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Structured Thinking: Bringing Consistency to Problem Management

We often tout the virtues of intuitive thinking as a powerful tool when coming up with creative solutions. However, having a hammer doesn’t make every problem a nail. Often times, thinking creatively to problem solve a complex, high-stakes technical issue can be downright damaging. Structured (or convergent) thinking can organize a flood of information to reveal suspicious gaps in data, bringing efficiency and speed to problem investigation. Using a consistent approach focused on critical data coupled with a visual representation of this thinking tremendously improves communication and collaboration. Besides significantly advancing the search for true root cause.

Here is an example of information that was recorded in a typical, freeform field:

DPM application is not available at both DC & HQ sides, but 80% or more of the data has not updated for 0 to 4 hours at 1 or more DC’s IMOD was not informed about this issue until after 4 hours elapsed. Informed Incident Manager for Distribution.

Here is the same information using a structured thinking approach:

Which one is easier to read and to analyze? More importantly, which format tells you what we know AND what we need to know?

In a freeform text field we naturally tend to do one of two things: a) We input as much information as possible to fill the blank space—whether the information is relevant or not—to show all the work that was done; b) We leave it blank. This is not only a problem for proper root cause analysis (RCA), but it is a communication problem for transferring information, for trend analysis and for linking problems back to incidents and vice versa.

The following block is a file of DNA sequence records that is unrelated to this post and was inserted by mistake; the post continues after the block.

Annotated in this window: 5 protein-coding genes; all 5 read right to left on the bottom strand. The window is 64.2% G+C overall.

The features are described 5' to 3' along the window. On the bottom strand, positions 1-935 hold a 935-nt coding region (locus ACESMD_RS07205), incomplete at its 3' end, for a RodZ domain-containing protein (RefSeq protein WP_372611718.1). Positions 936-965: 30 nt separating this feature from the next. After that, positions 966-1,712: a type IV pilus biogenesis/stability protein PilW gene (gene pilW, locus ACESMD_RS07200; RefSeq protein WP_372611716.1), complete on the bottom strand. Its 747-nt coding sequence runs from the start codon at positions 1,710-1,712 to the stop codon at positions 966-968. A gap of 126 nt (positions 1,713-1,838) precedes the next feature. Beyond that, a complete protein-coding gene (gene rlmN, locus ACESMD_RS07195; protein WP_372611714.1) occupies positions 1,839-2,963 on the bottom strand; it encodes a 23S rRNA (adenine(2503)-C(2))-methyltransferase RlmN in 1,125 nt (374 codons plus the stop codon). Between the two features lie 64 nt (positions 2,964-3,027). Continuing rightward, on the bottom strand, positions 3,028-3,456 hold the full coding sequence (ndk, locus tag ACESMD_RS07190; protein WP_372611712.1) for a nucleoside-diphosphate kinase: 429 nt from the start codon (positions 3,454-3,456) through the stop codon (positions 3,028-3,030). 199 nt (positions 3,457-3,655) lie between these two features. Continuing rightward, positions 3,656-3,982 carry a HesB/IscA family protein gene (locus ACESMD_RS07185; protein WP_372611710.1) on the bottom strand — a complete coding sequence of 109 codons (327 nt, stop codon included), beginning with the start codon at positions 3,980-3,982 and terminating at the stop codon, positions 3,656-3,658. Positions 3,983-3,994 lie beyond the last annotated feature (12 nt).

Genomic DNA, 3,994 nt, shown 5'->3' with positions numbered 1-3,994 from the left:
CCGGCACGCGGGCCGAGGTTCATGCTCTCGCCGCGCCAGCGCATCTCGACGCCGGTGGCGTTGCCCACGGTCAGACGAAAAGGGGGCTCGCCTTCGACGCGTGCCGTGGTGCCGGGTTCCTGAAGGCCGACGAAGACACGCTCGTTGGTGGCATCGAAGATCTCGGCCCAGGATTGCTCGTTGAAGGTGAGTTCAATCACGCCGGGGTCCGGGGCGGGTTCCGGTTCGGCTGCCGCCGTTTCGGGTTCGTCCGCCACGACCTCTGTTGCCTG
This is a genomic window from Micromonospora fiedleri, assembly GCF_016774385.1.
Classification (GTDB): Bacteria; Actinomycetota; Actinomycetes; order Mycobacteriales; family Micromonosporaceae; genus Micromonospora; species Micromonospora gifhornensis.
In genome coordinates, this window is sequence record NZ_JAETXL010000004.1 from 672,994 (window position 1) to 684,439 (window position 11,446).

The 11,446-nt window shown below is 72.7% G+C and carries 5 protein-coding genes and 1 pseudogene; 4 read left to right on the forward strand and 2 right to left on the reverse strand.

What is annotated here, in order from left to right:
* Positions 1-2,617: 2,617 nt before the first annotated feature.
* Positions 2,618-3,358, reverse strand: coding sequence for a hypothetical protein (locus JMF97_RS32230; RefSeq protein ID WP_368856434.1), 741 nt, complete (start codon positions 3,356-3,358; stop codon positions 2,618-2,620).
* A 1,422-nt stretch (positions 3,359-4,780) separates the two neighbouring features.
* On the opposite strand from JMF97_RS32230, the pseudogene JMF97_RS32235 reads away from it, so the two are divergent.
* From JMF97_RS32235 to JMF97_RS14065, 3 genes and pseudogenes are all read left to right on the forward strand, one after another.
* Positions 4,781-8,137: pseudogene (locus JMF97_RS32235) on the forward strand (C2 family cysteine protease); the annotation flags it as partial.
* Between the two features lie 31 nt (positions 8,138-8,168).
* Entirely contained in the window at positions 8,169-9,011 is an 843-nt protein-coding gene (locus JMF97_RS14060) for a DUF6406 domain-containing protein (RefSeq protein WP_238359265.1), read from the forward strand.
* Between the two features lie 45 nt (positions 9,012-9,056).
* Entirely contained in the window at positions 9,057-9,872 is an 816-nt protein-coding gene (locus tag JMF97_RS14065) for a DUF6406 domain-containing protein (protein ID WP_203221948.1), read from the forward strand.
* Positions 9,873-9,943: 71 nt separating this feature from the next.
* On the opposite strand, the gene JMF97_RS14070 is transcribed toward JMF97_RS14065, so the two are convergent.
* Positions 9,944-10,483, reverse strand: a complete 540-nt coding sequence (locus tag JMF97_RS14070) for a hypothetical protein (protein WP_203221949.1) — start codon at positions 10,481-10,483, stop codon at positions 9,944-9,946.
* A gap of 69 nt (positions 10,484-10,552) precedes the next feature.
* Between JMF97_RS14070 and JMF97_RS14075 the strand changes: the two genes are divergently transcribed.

The format shown above describes a portion of the ITIL®-recognized Kepner-Tregoe approach we call “problem specification”. The problem statement (at the top) and eight buckets of IS/IS NOT information allow us to see, at a glance, what we know and what we don’t know. It drives critical thinking, provides structure and facilitates communication.

The importance of a quality problem statement cannot be understated (and it’s not the same as the case title). In our work with global support organizations, we have found that getting the problem statement consistently right will reduce the average time to resolve by 18% or more. A quality problem statement is pivotal to everything that follows in the RCA process.

Consider these italicized problem statements of varying quality:

  1. Server issues – This has an unclear object and potentially addresses multiple issues.
  2. Database server down – This is an improvement, but we can be more specific. Which server is down? And do we already know why it is down? We want to continue to ask why until we don’t know the answer anymore.
  3. Inventory Database Server Is out of storage space – This statement further specifies the problem and sets us up for a focused root cause analysis. The statement is specific, involves a single object and defect, and cause is unknown. This is where our problem analysis can begin.


A note about documentation:

Documentation is nobody’s favorite activity, but it is important. None of us like to spend a lot of time documenting, but without it, there is no reusable knowledge for our colleagues in the organization, no audit trail and no organizational learning. The important piece is to focus on the most critical information. As far as knowledge management software is concerned, the key is to model the tool after the process… and not the other way around.

A commitment to structured, clear thinking brings quality results that drive critical IT stability and produce real cost savings as we stop solving the same problems over and over and over again.

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